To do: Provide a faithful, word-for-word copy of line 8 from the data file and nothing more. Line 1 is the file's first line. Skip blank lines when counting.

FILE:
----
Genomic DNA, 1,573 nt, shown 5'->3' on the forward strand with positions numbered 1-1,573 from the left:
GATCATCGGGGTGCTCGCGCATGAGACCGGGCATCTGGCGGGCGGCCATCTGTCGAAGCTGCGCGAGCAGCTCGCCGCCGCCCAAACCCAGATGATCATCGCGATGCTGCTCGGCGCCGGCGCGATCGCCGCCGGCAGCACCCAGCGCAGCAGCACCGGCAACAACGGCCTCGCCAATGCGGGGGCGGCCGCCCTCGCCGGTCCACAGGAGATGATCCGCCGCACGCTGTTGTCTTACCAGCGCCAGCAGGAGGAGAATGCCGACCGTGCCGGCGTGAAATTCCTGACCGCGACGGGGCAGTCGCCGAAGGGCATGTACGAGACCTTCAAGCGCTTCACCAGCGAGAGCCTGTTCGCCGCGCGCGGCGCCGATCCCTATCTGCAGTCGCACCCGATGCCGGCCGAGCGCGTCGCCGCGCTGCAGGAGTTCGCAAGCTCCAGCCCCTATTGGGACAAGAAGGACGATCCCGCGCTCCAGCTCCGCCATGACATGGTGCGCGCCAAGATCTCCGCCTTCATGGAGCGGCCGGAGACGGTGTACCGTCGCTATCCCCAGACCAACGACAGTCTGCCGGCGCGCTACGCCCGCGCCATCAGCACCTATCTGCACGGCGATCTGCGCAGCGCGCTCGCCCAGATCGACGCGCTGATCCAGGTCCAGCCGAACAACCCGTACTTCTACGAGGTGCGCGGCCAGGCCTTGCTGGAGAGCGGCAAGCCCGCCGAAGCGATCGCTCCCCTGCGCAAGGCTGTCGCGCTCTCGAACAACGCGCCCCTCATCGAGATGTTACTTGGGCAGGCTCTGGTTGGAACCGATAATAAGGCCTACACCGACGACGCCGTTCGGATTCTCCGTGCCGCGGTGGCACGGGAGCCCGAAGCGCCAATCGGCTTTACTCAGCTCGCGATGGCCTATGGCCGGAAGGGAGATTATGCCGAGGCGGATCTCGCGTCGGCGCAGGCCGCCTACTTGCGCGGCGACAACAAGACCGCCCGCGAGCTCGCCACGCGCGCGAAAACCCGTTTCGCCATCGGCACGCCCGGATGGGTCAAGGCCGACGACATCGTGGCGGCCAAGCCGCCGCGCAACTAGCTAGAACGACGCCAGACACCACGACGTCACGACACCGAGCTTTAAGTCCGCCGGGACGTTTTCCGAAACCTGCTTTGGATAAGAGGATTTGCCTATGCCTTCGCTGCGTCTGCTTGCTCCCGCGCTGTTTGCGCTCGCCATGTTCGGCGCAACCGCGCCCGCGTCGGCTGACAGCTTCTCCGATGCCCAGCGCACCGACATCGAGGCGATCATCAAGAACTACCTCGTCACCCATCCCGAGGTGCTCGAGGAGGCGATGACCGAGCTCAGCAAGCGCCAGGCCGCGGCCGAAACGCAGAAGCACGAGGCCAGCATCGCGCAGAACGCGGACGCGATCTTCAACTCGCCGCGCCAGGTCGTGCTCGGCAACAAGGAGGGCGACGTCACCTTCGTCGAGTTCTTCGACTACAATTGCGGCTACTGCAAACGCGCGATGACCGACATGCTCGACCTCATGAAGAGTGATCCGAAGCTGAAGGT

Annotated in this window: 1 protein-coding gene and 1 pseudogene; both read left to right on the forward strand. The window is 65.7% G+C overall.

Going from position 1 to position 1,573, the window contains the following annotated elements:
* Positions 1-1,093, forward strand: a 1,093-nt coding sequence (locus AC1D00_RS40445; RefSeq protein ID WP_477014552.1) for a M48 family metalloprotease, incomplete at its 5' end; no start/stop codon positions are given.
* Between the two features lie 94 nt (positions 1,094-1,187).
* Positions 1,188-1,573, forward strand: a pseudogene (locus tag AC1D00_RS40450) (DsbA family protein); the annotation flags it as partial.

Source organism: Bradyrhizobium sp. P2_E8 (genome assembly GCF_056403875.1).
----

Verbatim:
Source organism: Bradyrhizobium sp. P2_E8 (genome assembly GCF_056403875.1).